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See also: TRO, trò, třo, trở, trø, and trɔ

Contents

CatalanEdit

EtymologyEdit

From Latin tonus, incremented with an -r- like in Spanish trueno.

PronunciationEdit

NounEdit

tro m (plural trons)

  1. thunder

Further readingEdit


DanishEdit

Etymology 1Edit

From late Old Norse trú, from Middle Low German trouwe, from Old Saxon [Term?], ultimately from Proto-Germanic *trewwō.

PronunciationEdit

  • IPA(key): /tro/, [tˢʁ̥oˀ]

NounEdit

tro c (singular definite troen, not used in plural form)

  1. belief
  2. confidence
  3. trust
  4. faith
See alsoEdit

Etymology 2Edit

From Old Norse trúa.

PronunciationEdit

  • IPA(key): /tro/, [tˢʁ̥oˀ]

VerbEdit

tro (imperative tro, infinitive at tro, present tense tror, past tense troede, perfect tense har troet)

  1. believe
  2. think

Etymology 3Edit

From Old Norse trúr.

PronunciationEdit

  • IPA(key): /tro/, [tˢʁ̥oˀ]

AdjectiveEdit

tro (neuter tro, plural and definite singular attributive tro)

  1. faithful
  2. true
  3. loyal
  4. accurate, close

EsperantoEdit

EtymologyEdit

Borrowed from French trop.

PronunciationEdit

  • IPA(key): /tro/
  • Hyphenation: tro

AdverbEdit

tro

  1. too much
    nek tro nek maltro
    neither too much nor too little

AntonymsEdit

Derived termsEdit


IdoEdit

EtymologyEdit

From Esperanto tro, from French trop.

AdverbEdit

tro

  1. too (much)
    Elua filiino irus, ma la voyo esas tro longa.
    Her daughter would go, but the road is too long.

LojbanEdit

RafsiEdit

tro

  1. rafsi of jitro.

NormanEdit

EtymologyEdit

Borrowed from Old Norse trog.

NounEdit

tro m (plural tros)

  1. (Jersey) kneading trough

SynonymsEdit


Norwegian BokmålEdit

Etymology 1Edit

From Old Norse trú (noun), trúa (verb), and trúr (adjective).

Alternative formsEdit

AdjectiveEdit

tro (indeclinable)

  1. faithful, loyal
AntonymsEdit
Derived termsEdit

NounEdit

tro f, m (definite singular troa or troen, uncountable)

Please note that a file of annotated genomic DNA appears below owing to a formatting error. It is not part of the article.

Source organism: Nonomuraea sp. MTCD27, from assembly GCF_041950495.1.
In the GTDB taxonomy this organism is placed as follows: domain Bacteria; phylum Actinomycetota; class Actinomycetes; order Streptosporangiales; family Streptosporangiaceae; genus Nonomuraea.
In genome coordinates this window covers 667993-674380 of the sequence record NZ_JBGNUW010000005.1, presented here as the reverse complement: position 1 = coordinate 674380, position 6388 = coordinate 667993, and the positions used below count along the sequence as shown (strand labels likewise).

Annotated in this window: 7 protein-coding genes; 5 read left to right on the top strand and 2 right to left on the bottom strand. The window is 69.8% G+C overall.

1. belief, faith
  2. trust, confidence
Derived termsEdit

VerbEdit

tro (present tense tror, past tense trodde, past participle trodd, present participle troende)

  1. to think, believe
  2. to imagine, suppose
  3. to have faith

Etymology 2Edit

Alternative formsEdit

VerbEdit

tro

  1. simple past of trå

ReferencesEdit


Old FrenchEdit

EtymologyEdit

From Vulgar Latin *traucum (hole) (compare Late Latin traugum in the Capitularies of Charlemagne). Further origin uncertain. Possibly of Germanic or Celtic origin. Compare German Trog (trough), English trug, trough.

NounEdit

tro m (oblique plural tros, nominative singular tros, nominative plural tro)

  1. hole (gap in something)

DescendantsEdit

ReferencesEdit


Scottish GaelicEdit

Alternative formsEdit

EtymologyEdit

  This entry lacks etymological information. If you are familiar with the origin of this term, please add it to the page per etymology instructions. You can also discuss it at the Etymology scriptorium.

PrepositionEdit

tro

  1. through

Usage notesEdit

Derived termsEdit

  • The following prepositional pronouns:
Combining

pronoun

Prepositional

pronoun

Prepositional

pronoun (emphatic)

mi tromham tromhamsa
tu tromhad tromhadsa
e troimhe troimhesan
i troimhpe troimhpese
sinn tromhainn tromhainne
sibh tromhaibh tromhaibhse
iad tromhpa tromhpasan

SwedishEdit

PronunciationEdit

Etymology 1Edit

From Old Swedish trō, from Old Norse trú, from Proto-Germanic *trūwō

NounEdit

tro c (uncountable)

  1. faith, belief
  2. (dated) allegiance
    svära konungen tro och loven
    swear allegiance to the king
DeclensionEdit
Related termsEdit

Etymology 2Edit

From Old Swedish trōa, trōa, from Old Norse trúa, from Proto-Germanic *trūwijaną.

VerbEdit

tro

  1. to believe
    tro alla om gott
    think well of everybody
    tro på något
    believe in something
    tro något om någon
    believe something of someone
  2. to think; to consider correct, but being unable to prove it
    Det har trotts mycket kring den här utvecklingen, men det har inte varit fastslaget i data vad som verkligen håller på att ske – förrän nu.
    Much has been thought (speculated) concerning this development, but it hasn't been proven by data what really is happening - until now.
  3. to think; to consider something correct that is not correct.
    Hon trodde att Oslo var Danmarks huvudstad
    She thought that Oslo was the capital of Denmark
ConjugationEdit
Related termsEdit

VietnameseEdit

Alternative formEdit

EtymologyEdit

From Proto-Vietic *c-lɔː

PronunciationEdit

NounEdit

tro

  1. ash (solid remains of a fire)

WelshEdit

PronunciationEdit

Etymology 1Edit

  This entry lacks etymological information. If you are familiar with the origin of this term, please add it to the page per etymology instructions. You can also discuss it at the Etymology scriptorium.

NounEdit

tro m (plural troeon)

  1. bend, turn, curve
  2. twist, kink
  3. turn, go
  4. lap (of a race)
Related termsEdit

Etymology 2Edit

Non-lemma forms.

VerbEdit

tro

  1. inflection of troi:
    1. third-person singular present subjunctive
    2. second-person singular imperative

MutationEdit

Welsh mutation
radical soft nasal aspirate
tro dro nhro thro
Note: Some of these forms may be hypothetical. Not every
possible mutated form of every word actually occurs.